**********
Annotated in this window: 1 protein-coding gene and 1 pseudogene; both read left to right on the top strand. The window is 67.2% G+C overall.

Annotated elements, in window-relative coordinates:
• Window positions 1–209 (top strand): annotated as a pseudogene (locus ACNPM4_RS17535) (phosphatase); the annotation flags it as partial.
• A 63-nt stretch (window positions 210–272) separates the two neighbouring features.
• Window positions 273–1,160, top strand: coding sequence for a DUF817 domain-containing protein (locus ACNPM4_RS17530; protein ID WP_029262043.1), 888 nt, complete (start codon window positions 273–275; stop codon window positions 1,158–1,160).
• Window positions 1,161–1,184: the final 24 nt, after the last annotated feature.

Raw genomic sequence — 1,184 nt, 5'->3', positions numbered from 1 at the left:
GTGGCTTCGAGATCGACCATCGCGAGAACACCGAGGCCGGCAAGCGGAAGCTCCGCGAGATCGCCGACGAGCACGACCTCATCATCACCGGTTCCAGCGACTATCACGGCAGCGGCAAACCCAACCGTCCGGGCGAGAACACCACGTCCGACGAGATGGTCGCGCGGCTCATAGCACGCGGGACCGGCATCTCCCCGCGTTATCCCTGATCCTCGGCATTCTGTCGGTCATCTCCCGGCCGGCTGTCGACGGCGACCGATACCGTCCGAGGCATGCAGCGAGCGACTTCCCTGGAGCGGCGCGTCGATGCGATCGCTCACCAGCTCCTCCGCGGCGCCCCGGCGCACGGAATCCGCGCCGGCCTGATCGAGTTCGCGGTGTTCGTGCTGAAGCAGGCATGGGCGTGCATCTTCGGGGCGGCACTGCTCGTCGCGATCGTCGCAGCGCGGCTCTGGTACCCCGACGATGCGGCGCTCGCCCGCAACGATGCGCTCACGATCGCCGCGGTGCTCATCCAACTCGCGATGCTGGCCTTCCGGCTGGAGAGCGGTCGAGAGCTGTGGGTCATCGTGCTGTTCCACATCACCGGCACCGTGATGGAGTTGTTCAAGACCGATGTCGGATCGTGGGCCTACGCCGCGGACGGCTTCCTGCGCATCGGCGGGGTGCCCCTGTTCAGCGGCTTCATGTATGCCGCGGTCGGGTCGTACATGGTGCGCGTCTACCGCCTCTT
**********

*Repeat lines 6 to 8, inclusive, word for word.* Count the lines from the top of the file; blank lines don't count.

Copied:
• Window positions 1,161–1,184: the final 24 nt, after the last annotated feature.

Raw genomic sequence — 1,184 nt, 5'->3', positions numbered from 1 at the left:
GTGGCTTCGAGATCGACCATCGCGAGAACACCGAGGCCGGCAAGCGGAAGCTCCGCGAGATCGCCGACGAGCACGACCTCATCATCACCGGTTCCAGCGACTATCACGGCAGCGGCAAACCCAACCGTCCGGGCGAGAACACCACGTCCGACGAGATGGTCGCGCGGCTCATAGCACGCGGGACCGGCATCTCCCCGCGTTATCCCTGATCCTCGGCATTCTGTCGGTCATCTCCCGGCCGGCTGTCGACGGCGACCGATACCGTCCGAGGCATGCAGCGAGCGACTTCCCTGGAGCGGCGCGTCGATGCGATCGCTCACCAGCTCCTCCGCGGCGCCCCGGCGCACGGAATCCGCGCCGGCCTGATCGAGTTCGCGGTGTTCGTGCTGAAGCAGGCATGGGCGTGCATCTTCGGGGCGGCACTGCTCGTCGCGATCGTCGCAGCGCGGCTCTGGTACCCCGACGATGCGGCGCTCGCCCGCAACGATGCGCTCACGATCGCCGCGGTGCTCATCCAACTCGCGATGCTGGCCTTCCGGCTGGAGAGCGGTCGAGAGCTGTGGGTCATCGTGCTGTTCCACATCACCGGCACCGTGATGGAGTTGTTCAAGACCGATGTCGGATCGTGGGCCTACGCCGCGGACGGCTTCCTGCGCATCGGCGGGGTGCCCCTGTTCAGCGGCTTCATGTATGCCGCGGTCGGGTCGTACATGGTGCGCGTCTACCGCCTCTT